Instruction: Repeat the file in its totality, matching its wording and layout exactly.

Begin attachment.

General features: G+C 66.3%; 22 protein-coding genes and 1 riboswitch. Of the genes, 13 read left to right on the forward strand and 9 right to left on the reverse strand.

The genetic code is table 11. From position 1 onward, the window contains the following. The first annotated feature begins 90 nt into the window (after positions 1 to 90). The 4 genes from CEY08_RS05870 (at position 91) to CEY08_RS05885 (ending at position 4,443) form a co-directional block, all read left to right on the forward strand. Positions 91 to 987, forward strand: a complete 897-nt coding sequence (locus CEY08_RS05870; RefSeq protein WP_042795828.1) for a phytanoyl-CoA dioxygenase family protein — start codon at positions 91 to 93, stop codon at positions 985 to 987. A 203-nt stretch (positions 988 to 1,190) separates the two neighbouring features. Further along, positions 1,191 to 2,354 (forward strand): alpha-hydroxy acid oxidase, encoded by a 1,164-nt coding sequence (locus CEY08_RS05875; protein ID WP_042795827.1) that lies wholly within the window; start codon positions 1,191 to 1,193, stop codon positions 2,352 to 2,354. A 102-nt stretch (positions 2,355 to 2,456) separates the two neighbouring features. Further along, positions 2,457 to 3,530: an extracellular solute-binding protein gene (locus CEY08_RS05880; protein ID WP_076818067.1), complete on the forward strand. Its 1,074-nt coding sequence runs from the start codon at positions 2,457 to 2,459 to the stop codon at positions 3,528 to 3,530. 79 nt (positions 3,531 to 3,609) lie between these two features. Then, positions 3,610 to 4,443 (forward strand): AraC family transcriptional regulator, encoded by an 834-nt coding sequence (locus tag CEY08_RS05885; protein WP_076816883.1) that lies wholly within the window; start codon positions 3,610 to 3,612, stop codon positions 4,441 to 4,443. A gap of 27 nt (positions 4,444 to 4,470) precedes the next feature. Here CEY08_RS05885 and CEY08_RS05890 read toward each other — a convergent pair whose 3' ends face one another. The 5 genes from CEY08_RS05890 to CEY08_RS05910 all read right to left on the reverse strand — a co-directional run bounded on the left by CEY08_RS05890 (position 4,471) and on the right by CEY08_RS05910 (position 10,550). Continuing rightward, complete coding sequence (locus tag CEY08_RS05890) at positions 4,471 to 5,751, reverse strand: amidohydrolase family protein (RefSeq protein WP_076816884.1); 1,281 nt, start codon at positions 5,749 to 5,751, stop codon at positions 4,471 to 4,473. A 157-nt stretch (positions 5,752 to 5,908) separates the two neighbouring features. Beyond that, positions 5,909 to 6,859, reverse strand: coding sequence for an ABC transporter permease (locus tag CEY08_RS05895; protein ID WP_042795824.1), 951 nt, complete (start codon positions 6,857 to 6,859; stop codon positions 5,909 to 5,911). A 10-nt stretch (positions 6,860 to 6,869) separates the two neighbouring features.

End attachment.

General features: G+C 66.3%; 22 protein-coding genes and 1 riboswitch. Of the genes, 13 read left to right on the forward strand and 9 right to left on the reverse strand.

The genetic code is table 11. From position 1 onward, the window contains the following. The first annotated feature begins 90 nt into the window (after positions 1 to 90). The 4 genes from CEY08_RS05870 (at position 91) to CEY08_RS05885 (ending at position 4,443) form a co-directional block, all read left to right on the forward strand. Positions 91 to 987, forward strand: a complete 897-nt coding sequence (locus CEY08_RS05870; RefSeq protein WP_042795828.1) for a phytanoyl-CoA dioxygenase family protein — start codon at positions 91 to 93, stop codon at positions 985 to 987. A 203-nt stretch (positions 988 to 1,190) separates the two neighbouring features. Further along, positions 1,191 to 2,354 (forward strand): alpha-hydroxy acid oxidase, encoded by a 1,164-nt coding sequence (locus CEY08_RS05875; protein ID WP_042795827.1) that lies wholly within the window; start codon positions 1,191 to 1,193, stop codon positions 2,352 to 2,354. A 102-nt stretch (positions 2,355 to 2,456) separates the two neighbouring features. Further along, positions 2,457 to 3,530: an extracellular solute-binding protein gene (locus CEY08_RS05880; protein ID WP_076818067.1), complete on the forward strand. Its 1,074-nt coding sequence runs from the start codon at positions 2,457 to 2,459 to the stop codon at positions 3,528 to 3,530. 79 nt (positions 3,531 to 3,609) lie between these two features. Then, positions 3,610 to 4,443 (forward strand): AraC family transcriptional regulator, encoded by an 834-nt coding sequence (locus tag CEY08_RS05885; protein WP_076816883.1) that lies wholly within the window; start codon positions 3,610 to 3,612, stop codon positions 4,441 to 4,443. A gap of 27 nt (positions 4,444 to 4,470) precedes the next feature. Here CEY08_RS05885 and CEY08_RS05890 read toward each other — a convergent pair whose 3' ends face one another. The 5 genes from CEY08_RS05890 to CEY08_RS05910 all read right to left on the reverse strand — a co-directional run bounded on the left by CEY08_RS05890 (position 4,471) and on the right by CEY08_RS05910 (position 10,550). Continuing rightward, complete coding sequence (locus tag CEY08_RS05890) at positions 4,471 to 5,751, reverse strand: amidohydrolase family protein (RefSeq protein WP_076816884.1); 1,281 nt, start codon at positions 5,749 to 5,751, stop codon at positions 4,471 to 4,473. A 157-nt stretch (positions 5,752 to 5,908) separates the two neighbouring features. Beyond that, positions 5,909 to 6,859, reverse strand: coding sequence for an ABC transporter permease (locus tag CEY08_RS05895; protein ID WP_042795824.1), 951 nt, complete (start codon positions 6,857 to 6,859; stop codon positions 5,909 to 5,911). A 10-nt stretch (positions 6,860 to 6,869) separates the two neighbouring features.